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Cities XXL (PC) Review

 
CitiesXXL_Logo_HD
CitiesXXL_Logo_HD
CitiesXXL_Logo_HD

 
At a Glance...
 

Formats: PC
 
Genre: ,
 
Year:
 
Publisher:
 
Developer:
 
Final Score
5.0
5.0/ 10


User Rating
1 total rating

 

We liked?


  • Solid city building
  • Long overdue performance improvements
  • Information panels tell you exactly what you need
  • Not so much?


  • Almost identical to the previous games
  • UI looks shoddy and the graphics look dated
  • Frame rates are still inconsistent in places


  • Final Fiendish Findings?

    Cities XXL feels like a missed opportunity. It’s still a solid city building game, and is a nice distraction if you were burned by SimCity. But it’s almost entirely the same as the previous game in the Cities XL series, with just a couple of additions and improvements to make it seem new. If you’ve never played a game in this series before, it’s worth a look at least, because this is the best game in this series. If you’re a veteran, though, you really shouldn’t spend your money on this. You’ll just feel ripped off if you do.

    0
    Posted February 12, 2015 by

     
    Full Fiendish Findings...
     
     

    There was a lot of excitement when EA announced a new SimCity game.  The final product, however, was met with a wave of disappointment and anger, with it’s small cities and constant requirement to be online.  While there have been some improvements, and the online requirements have been removed, it could be too late for some people.  For those looking for a new city building game to play with, Focus have released Cities XXL, the latest in the Cities XL series.  But, while EA may have dropped the ball with SimCity, Focus practically threw the ball on the floor with Cities XXL.

    So, Cities XXL is a city building game in which the aim is to build and manage a city, providing houses, jobs, entertainment, amenities and services for your citizens while balancing your city finances and managing the infrastructure and environment.  You start off with some basic zones and buildings to start you off, and you can choose how you build the zones, be them in square groups, or in linear lines, or just as a free form shaped group to account for the terrain around you.  As you reach certain population levels in your city, you unlock new items to play with, that become necessary if you’re going to keep your people happy.

    CitiesXXL-04

    Of  course, as your city grows, your citizens needs change, and you need to react accordingly.  As with previous games in the series, clicking on the different types of citizens will show you what they need from you.  There are plenty of detailed information screens to assess where problem areas are as well, although actually finding what you want can still be a painstaking task given the clunky UI, which has been given a bit of a style overhaul.  However, it ends up looking worse than in previous games, with the menu buttons on the title screen having text that is only horizontally centred.

    When you boot up Cities XXL for the first time, and you’ve played a previous game in the series, you might end up exiting the game to make sure you downloaded the new game in the series, because Cities XXL is almost entirely identical to Cities XL Platinum that came out a couple of years ago.  I very quickly noticed some of the buildings that sprang up out of my zones looked exactly the same as with Platinum.  And the graphics haven’t been improved at all, and haven’t any significant upgrades over the course of the series, meaning they’re starting to look very dated.  The fact that cars still look like featureless grey boxes unless you’re zoomed in quite close is troubling.  One plus is that the performance issues that plagued previous versions of the game have been improved, which is very welcome.  The frame rate can still be quite inconsistent in places, though, even when playing on a high end rig.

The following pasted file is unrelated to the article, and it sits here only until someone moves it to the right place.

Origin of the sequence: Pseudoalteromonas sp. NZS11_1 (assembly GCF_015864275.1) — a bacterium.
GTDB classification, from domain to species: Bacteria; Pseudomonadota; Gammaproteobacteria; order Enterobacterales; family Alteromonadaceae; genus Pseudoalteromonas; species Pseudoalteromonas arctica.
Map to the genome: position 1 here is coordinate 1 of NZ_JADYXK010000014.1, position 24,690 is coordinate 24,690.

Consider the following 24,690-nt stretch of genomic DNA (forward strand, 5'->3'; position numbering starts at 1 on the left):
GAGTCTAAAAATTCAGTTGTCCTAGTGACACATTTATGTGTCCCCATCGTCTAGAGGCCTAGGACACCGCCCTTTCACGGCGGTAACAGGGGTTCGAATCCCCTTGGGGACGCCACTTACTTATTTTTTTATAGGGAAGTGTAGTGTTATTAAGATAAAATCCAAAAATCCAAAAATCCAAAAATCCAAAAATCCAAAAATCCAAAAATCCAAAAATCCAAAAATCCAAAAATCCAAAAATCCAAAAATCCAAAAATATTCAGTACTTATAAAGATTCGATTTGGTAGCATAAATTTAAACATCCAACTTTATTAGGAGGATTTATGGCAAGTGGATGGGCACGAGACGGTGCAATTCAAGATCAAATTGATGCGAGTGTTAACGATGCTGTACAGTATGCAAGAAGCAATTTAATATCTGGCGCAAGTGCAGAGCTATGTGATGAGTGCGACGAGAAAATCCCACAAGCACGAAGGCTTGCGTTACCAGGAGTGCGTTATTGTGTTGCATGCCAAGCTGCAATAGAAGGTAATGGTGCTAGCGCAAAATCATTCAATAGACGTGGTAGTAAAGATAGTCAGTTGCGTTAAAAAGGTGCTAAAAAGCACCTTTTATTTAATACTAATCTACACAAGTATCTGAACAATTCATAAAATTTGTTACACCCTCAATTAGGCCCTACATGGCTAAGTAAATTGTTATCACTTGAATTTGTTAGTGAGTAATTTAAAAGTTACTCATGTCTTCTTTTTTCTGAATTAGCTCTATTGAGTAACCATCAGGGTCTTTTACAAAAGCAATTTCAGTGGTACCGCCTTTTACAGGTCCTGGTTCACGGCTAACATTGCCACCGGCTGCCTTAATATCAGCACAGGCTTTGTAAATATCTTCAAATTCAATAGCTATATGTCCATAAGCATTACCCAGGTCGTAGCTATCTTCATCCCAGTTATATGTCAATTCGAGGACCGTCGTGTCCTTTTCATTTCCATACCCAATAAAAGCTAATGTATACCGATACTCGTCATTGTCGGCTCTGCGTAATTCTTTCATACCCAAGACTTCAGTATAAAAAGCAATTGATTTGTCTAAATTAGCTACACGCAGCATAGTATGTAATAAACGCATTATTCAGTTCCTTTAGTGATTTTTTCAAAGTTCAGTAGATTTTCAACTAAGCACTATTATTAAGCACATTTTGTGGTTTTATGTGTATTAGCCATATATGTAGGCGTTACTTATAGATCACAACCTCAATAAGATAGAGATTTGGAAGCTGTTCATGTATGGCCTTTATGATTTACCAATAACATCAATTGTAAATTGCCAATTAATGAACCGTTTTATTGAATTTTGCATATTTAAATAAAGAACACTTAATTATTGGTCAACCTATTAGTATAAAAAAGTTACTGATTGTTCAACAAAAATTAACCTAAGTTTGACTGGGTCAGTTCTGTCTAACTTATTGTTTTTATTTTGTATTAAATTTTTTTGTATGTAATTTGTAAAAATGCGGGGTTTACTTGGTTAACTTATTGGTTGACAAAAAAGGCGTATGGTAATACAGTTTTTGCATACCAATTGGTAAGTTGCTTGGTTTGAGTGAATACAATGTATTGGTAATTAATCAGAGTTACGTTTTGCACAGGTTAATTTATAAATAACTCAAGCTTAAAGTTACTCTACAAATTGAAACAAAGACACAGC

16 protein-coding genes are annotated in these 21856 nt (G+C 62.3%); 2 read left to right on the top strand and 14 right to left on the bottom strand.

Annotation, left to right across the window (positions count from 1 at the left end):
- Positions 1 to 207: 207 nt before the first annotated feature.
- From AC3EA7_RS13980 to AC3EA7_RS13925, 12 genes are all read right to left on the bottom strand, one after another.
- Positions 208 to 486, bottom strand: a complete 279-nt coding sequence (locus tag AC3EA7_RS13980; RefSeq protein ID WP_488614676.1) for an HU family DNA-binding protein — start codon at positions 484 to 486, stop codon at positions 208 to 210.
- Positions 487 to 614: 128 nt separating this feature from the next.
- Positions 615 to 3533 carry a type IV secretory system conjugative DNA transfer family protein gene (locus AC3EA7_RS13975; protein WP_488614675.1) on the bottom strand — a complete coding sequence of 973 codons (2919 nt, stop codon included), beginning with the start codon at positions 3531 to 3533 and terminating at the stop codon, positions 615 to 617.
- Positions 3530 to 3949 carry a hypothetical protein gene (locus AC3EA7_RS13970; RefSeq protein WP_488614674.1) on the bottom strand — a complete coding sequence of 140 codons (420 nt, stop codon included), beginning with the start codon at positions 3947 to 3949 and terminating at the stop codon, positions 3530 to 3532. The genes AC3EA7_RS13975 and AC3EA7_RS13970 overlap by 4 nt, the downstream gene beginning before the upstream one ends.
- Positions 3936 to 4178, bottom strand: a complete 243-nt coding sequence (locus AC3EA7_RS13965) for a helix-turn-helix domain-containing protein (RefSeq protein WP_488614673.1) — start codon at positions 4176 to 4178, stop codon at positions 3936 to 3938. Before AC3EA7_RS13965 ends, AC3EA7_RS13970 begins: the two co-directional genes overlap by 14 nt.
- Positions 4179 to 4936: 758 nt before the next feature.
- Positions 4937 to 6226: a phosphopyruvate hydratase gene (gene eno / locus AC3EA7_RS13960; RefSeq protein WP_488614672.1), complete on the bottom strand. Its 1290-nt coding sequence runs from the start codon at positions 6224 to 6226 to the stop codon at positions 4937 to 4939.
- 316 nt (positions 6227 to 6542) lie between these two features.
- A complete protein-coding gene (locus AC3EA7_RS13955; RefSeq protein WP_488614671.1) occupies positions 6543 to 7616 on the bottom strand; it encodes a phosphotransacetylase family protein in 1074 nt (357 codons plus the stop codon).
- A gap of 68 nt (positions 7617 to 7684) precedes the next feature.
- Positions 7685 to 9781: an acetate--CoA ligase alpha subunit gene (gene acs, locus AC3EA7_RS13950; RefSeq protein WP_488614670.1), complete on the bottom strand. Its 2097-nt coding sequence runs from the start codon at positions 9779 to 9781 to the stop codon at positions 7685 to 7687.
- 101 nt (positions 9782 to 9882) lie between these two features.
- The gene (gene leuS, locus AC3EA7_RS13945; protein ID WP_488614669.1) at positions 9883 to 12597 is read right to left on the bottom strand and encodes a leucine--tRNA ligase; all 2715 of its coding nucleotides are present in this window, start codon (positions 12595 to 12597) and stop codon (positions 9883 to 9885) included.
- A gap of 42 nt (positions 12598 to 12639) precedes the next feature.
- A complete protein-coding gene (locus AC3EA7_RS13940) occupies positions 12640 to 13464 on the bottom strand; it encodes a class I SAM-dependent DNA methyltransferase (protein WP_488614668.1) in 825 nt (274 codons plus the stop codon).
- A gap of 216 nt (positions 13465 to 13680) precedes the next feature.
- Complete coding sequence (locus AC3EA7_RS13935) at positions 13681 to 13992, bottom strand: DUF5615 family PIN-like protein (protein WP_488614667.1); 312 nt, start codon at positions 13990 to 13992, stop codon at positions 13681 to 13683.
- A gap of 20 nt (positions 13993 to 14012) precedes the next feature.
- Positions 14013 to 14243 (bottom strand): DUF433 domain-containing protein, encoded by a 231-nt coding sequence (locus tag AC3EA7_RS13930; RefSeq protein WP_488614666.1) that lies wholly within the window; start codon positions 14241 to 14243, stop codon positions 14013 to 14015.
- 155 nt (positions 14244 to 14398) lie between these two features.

There are a couple of new features.  There’s the option to upgrade your buildings to new, more environmentally friendly versions, and there’s also a whole new ecological set of buildings to unlock, such as bicycle rental and park and ride bus facilities, which are unlocked a fair way into the game.  Day and night cycles have been introduced as well as a couple of new environments to play in.  But this all feels like something that could have been done with a patch and DLC for Platinum, rather than releasing a whole new full priced game.

    CitiesXXL-01

    A welcome addition is the introduction of Steamworks support, allowing you to quickly and easily add and remove mods as and when you see fit, and hopefully the Steam community can create things that will make the game seem more fresh, instead of just a patched version of the previous game.  But as it stands, this feels like something veterans to the series have seen before, a few times.

    FINAL THOUGHTS
    Cities XXL feels like a missed opportunity.  It’s still a solid city building game, and is a nice distraction if you were burned by SimCity.  But it’s almost entirely the same as the previous game in the Cities XL series, with just a couple of additions and improvements to make it seem new.  If you’ve never played a game in this series before, it’s worth a look at least, because this is the best game in this series.  If you’re a veteran, though, you really shouldn’t spend your money on this.  You’ll just feel ripped off if you do.


    Mike Jones

     
    Mike first started writing about video games at the age of 10 when he wrote a Sonic Chaos review for his school newspaper, and hasn't looked back since. Favourite game genres include MMOs, racing games and puzzlers, but he'll try most things once.